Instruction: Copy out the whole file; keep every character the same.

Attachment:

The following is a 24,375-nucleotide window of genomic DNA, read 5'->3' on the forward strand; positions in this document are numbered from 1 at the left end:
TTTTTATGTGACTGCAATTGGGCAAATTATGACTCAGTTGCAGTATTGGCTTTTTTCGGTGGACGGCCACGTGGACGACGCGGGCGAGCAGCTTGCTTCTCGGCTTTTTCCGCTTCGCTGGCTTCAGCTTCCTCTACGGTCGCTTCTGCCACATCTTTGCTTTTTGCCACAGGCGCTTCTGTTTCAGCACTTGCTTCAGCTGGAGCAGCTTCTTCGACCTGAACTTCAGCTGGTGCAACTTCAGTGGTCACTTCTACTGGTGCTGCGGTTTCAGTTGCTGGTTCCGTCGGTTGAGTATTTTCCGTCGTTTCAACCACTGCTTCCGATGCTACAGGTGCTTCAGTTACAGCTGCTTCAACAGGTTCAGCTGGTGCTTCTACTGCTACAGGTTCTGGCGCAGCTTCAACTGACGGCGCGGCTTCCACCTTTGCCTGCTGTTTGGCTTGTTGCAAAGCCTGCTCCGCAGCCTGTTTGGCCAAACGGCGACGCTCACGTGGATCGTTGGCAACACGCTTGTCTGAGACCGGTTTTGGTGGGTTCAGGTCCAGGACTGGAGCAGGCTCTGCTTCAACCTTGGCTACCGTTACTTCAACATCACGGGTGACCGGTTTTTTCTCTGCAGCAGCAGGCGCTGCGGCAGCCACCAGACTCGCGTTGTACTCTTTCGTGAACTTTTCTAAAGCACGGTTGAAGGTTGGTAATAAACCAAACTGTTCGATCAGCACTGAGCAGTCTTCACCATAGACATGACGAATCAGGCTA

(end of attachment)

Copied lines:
The following is a 24,375-nucleotide window of genomic DNA, read 5'->3' on the forward strand; positions in this document are numbered from 1 at the left end:
TTTTTATGTGACTGCAATTGGGCAAATTATGACTCAGTTGCAGTATTGGCTTTTTTCGGTGGACGGCCACGTGGACGACGCGGGCGAGCAGCTTGCTTCTCGGCTTTTTCCGCTTCGCTGGCTTCAGCTTCCTCTACGGTCGCTTCTGCCACATCTTTGCTTTTTGCCACAGGCGCTTCTGTTTCAGCACTTGCTTCAGCTGGAGCAGCTTCTTCGACCTGAACTTCAGCTGGTGCAACTTCAGTGGTCACTTCTACTGGTGCTGCGGTTTCAGTTGCTGGTTCCGTCGGTTGAGTATTTTCCGTCGTTTCAACCACTGCTTCCGATGCTACAGGTGCTTCAGTTACAGCTGCTTCAACAGGTTCAGCTGGTGCTTCTACTGCTACAGGTTCTGGCGCAGCTTCAACTGACGGCGCGGCTTCCACCTTTGCCTGCTGTTTGGCTTGTTGCAAAGCCTGCTCCGCAGCCTGTTTGGCCAAACGGCGACGCTCACGTGGATCGTTGGCAACACGCTTGTCTGAGACCGGTTTTGGTGGGTTCAGGTCCAGGACTGGAGCAGGCTCTGCTTCAACCTTGGCTACCGTTACTTCAACATCACGGGTGACCGGTTTTTTCTCTGCAGCAGCAGGCGCTGCGGCAGCCACCAGACTCGCGTTGTACTCTTTCGTGAACTTTTCTAAAGCACGGTTGAAGGTTGGTAATAAACCAAACTGTTCGATCAGCACTGAGCAGTCTTCACCATAGACATGACGAATCAGGCTA